Purpose: Anaplastic lymphoma kinase (ALK) rearrangements, associated with sensitivity to an experimental ALK/MET inhibitor, occur in 3% to 5% of non–small cell lung cancers. Intratumoral fluorescence in situ hybridization (FISH) heterogeneity has been reported. We explored the heterogeneity basis, the requirements for accurately determining ALK FISH positivity, and the effect of enriching the tested population using clinical and molecular factors.

Experimental Design: Lung cancer patients were screened by ALK and MET FISH and for EGFR and KRAS mutations.

Results: Thirteen ALK-positive cases were identified from 73 screened patients. Gene copy number increases occurred together with classic rearrangements. All positive cases were adenocarcinomas, 12 were EGFR/KRAS wild-type, and 1 had a coexistent EGFR exon 20 mutation. No association with MET amplification occurred. ALK positivity was associated with <10–pack-year smoking status (P = 0.0004). Among adenocarcinomas, without KRAS or EGFR mutations, with <10–pack-year history, 44.8% of cases were ALK positive. ALK FISH positivity was heterogeneous, but mean values in tumor areas from ALK-positive patients (54% of cells; range, 22-87%) were significantly higher than in adjacent normal tissue or tumor/normal areas from ALK-negative patients (mean, 5-7%). Contiguous sliding field analyses showed diffuse heterogeneity without evidence of focal ALK rearrangements. One hundred percent sensitivity and specificity occurred when four or more fields (∼60 cells) were counted.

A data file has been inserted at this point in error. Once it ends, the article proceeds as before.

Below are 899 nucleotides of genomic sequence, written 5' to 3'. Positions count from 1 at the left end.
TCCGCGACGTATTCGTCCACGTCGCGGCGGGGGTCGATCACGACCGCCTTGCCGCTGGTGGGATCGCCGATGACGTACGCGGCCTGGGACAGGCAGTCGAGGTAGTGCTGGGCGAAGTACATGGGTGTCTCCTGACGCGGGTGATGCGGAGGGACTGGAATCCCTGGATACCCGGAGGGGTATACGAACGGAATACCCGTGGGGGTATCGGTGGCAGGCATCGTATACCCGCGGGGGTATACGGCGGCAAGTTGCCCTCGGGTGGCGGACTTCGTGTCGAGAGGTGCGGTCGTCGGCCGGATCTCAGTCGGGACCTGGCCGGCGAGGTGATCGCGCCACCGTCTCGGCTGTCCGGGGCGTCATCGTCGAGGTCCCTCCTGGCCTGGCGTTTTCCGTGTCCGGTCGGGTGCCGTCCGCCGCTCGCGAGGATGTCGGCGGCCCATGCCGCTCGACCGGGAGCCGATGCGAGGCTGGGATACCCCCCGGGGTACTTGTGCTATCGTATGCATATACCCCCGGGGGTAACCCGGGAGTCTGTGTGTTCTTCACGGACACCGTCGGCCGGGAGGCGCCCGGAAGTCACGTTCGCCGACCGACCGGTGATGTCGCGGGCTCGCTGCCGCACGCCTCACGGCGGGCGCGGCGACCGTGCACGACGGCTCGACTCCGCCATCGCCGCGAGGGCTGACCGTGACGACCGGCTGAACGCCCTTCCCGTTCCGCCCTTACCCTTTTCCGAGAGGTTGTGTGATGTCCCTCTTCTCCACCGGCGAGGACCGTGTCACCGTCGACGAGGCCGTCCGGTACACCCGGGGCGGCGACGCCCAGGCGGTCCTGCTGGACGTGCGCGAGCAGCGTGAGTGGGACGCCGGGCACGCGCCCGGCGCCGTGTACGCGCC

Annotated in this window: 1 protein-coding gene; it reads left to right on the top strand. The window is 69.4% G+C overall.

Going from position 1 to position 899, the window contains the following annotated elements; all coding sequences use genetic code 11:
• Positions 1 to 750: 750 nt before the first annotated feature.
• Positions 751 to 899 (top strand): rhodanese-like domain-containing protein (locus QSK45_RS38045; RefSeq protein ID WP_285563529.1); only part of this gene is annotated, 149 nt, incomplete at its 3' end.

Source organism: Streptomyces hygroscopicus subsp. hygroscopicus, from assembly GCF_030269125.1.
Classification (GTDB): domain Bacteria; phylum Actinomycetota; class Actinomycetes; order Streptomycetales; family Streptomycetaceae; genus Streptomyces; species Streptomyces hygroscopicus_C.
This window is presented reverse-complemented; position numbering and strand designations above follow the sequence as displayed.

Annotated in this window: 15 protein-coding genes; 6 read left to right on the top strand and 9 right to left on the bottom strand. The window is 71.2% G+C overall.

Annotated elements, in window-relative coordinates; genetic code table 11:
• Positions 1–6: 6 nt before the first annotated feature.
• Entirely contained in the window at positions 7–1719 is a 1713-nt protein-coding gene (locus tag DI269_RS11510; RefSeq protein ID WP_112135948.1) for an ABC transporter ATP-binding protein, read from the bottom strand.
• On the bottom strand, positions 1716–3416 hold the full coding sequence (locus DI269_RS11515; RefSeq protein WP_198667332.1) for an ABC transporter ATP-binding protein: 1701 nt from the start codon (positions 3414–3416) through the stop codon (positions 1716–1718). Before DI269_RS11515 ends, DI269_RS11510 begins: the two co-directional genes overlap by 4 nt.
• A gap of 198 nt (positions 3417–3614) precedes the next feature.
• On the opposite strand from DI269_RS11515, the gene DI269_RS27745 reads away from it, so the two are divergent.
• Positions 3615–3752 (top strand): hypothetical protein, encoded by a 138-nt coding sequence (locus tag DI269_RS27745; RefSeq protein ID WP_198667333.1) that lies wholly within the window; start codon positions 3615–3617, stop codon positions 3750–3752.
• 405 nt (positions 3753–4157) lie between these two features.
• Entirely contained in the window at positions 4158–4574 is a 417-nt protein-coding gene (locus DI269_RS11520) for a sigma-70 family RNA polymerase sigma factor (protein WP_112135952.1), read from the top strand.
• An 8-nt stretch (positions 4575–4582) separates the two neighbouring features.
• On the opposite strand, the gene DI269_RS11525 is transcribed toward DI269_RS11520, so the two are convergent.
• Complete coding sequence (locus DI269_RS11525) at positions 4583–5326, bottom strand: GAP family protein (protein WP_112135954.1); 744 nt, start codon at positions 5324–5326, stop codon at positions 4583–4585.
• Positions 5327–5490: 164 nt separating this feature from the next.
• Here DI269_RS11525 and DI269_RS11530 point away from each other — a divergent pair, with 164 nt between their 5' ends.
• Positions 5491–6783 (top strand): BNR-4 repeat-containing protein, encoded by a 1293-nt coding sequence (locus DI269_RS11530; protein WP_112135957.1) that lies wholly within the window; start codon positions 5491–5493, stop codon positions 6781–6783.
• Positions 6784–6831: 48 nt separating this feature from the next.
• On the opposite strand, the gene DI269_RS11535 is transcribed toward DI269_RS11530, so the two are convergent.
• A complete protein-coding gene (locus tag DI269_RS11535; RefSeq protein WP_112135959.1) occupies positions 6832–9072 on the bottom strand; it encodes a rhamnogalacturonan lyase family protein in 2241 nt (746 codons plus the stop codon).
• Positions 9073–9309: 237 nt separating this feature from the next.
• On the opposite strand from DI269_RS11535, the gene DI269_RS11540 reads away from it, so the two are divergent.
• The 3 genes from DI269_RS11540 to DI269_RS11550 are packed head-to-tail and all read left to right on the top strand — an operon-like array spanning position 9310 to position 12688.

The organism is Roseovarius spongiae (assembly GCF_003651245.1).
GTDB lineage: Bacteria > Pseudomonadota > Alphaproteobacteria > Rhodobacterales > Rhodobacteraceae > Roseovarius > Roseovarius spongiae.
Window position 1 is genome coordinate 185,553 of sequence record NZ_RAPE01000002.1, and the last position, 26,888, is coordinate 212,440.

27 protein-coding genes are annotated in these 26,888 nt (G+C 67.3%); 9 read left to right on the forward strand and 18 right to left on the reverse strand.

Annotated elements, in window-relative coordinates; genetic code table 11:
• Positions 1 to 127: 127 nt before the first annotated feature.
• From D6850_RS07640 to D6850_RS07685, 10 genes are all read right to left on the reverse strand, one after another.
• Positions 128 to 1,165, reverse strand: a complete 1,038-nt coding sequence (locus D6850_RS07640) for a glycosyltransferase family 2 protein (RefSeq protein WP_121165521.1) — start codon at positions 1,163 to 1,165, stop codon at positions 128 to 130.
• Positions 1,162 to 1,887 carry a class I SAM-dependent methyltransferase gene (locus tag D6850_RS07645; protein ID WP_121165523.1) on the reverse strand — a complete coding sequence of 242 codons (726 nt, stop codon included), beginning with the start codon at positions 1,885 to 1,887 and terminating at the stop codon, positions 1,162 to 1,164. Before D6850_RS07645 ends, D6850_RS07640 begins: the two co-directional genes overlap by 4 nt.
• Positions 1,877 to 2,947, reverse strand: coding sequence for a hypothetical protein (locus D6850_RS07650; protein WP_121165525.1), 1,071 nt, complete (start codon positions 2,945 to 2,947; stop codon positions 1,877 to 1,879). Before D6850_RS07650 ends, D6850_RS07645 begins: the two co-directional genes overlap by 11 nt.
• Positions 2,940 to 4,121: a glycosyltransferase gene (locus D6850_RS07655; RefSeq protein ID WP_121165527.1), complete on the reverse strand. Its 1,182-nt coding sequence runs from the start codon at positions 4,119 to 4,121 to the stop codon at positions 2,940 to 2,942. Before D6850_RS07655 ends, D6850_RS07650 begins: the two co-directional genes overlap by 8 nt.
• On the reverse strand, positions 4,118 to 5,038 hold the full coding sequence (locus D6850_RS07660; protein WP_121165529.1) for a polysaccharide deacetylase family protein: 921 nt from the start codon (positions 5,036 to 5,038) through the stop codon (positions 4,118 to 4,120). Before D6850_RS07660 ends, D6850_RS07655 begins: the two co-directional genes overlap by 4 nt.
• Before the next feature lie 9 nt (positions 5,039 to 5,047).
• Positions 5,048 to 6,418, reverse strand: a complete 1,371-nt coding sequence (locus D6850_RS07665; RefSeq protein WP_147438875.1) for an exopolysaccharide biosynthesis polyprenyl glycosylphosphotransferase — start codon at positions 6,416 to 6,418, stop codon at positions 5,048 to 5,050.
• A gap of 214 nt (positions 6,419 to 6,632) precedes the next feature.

Conclusions: Intratumoral ALK FISH heterogeneity reflects technique, not biology. The clinical activity of ALK/MET inhibitors in ALK-positive patients probably reflects ALK, but not MET, activity. Prescreening by histology, EGFR/KRAS mutations, and smoking status dramatically increases the ALK-positive hit rate compared with unselected series. Clin Cancer Res; 16(22); 5581–90. ©2010 AACR.

Translational Relevance

Rare ALK gene rearrangements detected by a specific fluorescence in situ hybridization assay are associated with marked sensitivity to a small-molecule inhibitor of ALK currently in clinical development in advanced non–small cell lung cancer. Reports of intratumoral heterogeneity of ALK rearrangements have raised issues about the true importance of ALK in carcinogenesis and the possibility of high false-positive/false-negative screening results. Here, we show that the apparent heterogeneity reflects technique rather than biology, determine the optimal number of fields to count to ensure maximal sensitivity and specificity, and confirm that when >4 fields are counted the >15% cell positivity cut point used in the current trials falls within the range accurately distinguishing positive from negative tumors and from nontumor regions. In addition, we show how a combination of clinical and other molecular factors identifies a population particularly enriched for ALK gene rearrangements that could significantly increase the ALK-positive screening hit rate in the future.

Transforming rearrangements of the ALK gene have been reported in a few human hematologic and solid malignancies (1, 2). These in-frame gene rearrangements place the ALK kinase domain under the promoter control of another gene, with its intracellular localization and function potentially influenced by the specific NH2-terminal protein fusion partner expressed (1). In 2007, an ALK gene rearrangement creating an in-frame fusion protein between ALK and echinoderm microtubule-associated protein-like 4 (EML4) was described in non–small cell lung cancer (NSCLC; ref. 3). Since then, several different transforming in-frame fusion variants of EML4-ALK in NSCLC have been described with different EML4 and ALK breakpoints, in addition to other rarer non-EML4 fusion partners, including TFG and KIF5B (38).